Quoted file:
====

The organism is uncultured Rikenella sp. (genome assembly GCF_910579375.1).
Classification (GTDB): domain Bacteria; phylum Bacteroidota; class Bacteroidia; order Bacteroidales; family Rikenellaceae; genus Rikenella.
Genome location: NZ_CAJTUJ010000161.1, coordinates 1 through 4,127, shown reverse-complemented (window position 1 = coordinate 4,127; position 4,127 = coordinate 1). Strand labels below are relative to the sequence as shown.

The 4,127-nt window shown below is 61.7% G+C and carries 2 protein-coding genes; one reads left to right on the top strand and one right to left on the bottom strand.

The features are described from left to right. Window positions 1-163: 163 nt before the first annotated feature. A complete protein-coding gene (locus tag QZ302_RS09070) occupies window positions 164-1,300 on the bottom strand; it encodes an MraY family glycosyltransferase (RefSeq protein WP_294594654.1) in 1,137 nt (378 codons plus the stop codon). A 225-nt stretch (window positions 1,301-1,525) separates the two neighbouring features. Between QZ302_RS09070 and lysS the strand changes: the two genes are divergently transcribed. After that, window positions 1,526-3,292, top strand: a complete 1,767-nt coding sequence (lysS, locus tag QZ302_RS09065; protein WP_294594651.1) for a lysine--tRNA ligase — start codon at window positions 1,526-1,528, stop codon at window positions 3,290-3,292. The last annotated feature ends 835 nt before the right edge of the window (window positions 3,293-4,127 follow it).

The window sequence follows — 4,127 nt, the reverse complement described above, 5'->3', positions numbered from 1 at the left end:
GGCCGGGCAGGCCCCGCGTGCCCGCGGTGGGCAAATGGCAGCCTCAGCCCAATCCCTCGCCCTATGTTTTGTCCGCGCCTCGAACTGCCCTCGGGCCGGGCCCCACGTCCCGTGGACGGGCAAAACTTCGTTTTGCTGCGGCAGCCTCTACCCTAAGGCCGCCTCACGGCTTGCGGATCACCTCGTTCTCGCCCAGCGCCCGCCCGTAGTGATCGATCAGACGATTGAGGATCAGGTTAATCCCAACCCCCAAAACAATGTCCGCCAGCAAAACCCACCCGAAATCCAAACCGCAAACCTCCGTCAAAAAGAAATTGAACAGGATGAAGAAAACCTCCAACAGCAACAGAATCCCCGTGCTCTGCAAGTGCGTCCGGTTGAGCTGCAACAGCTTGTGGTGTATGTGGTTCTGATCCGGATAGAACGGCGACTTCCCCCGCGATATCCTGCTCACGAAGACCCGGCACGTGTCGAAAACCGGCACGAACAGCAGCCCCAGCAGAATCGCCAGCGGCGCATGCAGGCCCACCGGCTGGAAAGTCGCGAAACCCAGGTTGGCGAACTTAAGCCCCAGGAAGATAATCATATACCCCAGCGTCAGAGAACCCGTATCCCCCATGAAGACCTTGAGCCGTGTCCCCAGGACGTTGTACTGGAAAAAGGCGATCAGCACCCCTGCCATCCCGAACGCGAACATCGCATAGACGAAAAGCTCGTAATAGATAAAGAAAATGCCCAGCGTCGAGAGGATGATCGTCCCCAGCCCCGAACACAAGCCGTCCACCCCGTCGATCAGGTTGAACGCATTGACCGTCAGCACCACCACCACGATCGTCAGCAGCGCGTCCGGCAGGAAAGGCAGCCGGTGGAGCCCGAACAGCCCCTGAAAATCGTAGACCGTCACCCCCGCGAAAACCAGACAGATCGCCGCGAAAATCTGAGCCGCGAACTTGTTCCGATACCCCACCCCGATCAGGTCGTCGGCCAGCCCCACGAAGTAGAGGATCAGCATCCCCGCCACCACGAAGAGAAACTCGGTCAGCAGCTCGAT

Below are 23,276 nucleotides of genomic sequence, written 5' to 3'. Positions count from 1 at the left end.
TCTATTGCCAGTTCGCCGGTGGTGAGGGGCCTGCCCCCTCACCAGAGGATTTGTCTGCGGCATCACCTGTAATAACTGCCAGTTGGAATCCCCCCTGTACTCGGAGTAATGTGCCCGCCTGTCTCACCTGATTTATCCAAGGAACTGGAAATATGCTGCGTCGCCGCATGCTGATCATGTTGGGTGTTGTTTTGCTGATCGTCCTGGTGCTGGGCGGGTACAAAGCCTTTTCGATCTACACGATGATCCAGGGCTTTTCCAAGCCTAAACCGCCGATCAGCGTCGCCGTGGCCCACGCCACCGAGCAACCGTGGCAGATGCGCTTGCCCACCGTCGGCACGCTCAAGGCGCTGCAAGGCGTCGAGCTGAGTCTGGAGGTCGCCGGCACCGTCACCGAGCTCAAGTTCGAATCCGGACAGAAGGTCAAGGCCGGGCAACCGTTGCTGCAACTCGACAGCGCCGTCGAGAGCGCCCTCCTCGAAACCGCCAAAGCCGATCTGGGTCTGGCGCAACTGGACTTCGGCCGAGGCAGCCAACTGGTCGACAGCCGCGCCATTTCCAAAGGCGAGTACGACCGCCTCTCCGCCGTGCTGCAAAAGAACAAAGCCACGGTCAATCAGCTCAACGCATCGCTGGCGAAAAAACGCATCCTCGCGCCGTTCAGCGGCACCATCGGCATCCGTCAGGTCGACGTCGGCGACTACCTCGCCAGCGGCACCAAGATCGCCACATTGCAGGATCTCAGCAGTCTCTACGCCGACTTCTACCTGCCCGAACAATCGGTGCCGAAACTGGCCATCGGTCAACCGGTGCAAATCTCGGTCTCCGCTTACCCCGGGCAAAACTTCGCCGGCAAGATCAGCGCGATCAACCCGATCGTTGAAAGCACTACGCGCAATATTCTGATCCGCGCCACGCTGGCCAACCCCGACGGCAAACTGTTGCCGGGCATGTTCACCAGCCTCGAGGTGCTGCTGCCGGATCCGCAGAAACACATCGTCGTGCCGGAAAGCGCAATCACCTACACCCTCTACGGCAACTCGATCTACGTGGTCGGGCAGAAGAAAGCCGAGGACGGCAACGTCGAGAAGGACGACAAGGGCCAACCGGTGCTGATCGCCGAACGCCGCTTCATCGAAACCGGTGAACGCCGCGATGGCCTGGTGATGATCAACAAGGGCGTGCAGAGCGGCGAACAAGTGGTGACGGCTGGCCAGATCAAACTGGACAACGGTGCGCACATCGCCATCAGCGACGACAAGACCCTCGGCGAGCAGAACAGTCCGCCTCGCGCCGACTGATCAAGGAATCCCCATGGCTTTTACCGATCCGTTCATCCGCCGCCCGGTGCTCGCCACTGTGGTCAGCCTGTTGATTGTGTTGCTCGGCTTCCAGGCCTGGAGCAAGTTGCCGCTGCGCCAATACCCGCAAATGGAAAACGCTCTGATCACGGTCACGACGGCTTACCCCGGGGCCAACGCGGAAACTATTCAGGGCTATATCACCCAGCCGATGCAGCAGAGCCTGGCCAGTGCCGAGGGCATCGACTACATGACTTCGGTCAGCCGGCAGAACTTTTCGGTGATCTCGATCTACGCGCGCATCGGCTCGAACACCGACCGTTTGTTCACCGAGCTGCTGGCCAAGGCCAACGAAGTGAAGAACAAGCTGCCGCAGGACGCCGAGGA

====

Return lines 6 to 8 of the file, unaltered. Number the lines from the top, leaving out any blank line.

The window sequence follows — 4,127 nt, the reverse complement described above, 5'->3', positions numbered from 1 at the left end:
GGCCGGGCAGGCCCCGCGTGCCCGCGGTGGGCAAATGGCAGCCTCAGCCCAATCCCTCGCCCTATGTTTTGTCCGCGCCTCGAACTGCCCTCGGGCCGGGCCCCACGTCCCGTGGACGGGCAAAACTTCGTTTTGCTGCGGCAGCCTCTACCCTAAGGCCGCCTCACGGCTTGCGGATCACCTCGTTCTCGCCCAGCGCCCGCCCGTAGTGATCGATCAGACGATTGAGGATCAGGTTAATCCCAACCCCCAAAACAATGTCCGCCAGCAAAACCCACCCGAAATCCAAACCGCAAACCTCCGTCAAAAAGAAATTGAACAGGATGAAGAAAACCTCCAACAGCAACAGAATCCCCGTGCTCTGCAAGTGCGTCCGGTTGAGCTGCAACAGCTTGTGGTGTATGTGGTTCTGATCCGGATAGAACGGCGACTTCCCCCGCGATATCCTGCTCACGAAGACCCGGCACGTGTCGAAAACCGGCACGAACAGCAGCCCCAGCAGAATCGCCAGCGGCGCATGCAGGCCCACCGGCTGGAAAGTCGCGAAACCCAGGTTGGCGAACTTAAGCCCCAGGAAGATAATCATATACCCCAGCGTCAGAGAACCCGTATCCCCCATGAAGACCTTGAGCCGTGTCCCCAGGACGTTGTACTGGAAAAAGGCGATCAGCACCCCTGCCATCCCGAACGCGAACATCGCATAGACGAAAAGCTCGTAATAGATAAAGAAAATGCCCAGCGTCGAGAGGATGATCGTCCCCAGCCCCGAACACAAGCCGTCCACCCCGTCGATCAGGTTGAACGCATTGACCGTCAGCACCACCACCACGATCGTCAGCAGCGCGTCCGGCAGGAAAGGCAGCCGGTGGAGCCCGAACAGCCCCTGAAAATCGTAGACCGTCACCCCCGCGAAAACCAGACAGATCGCCGCGAAAATCTGAGCCGCGAACTTGTTCCGATACCCCACCCCGATCAGGTCGTCGGCCAGCCCCACGAAGTAGAGGATCAGCATCCCCGCCACCACGAAGAGAAACTCGGTCAGCAGCTCGAT

Below are 23,276 nucleotides of genomic sequence, written 5' to 3'. Positions count from 1 at the left end.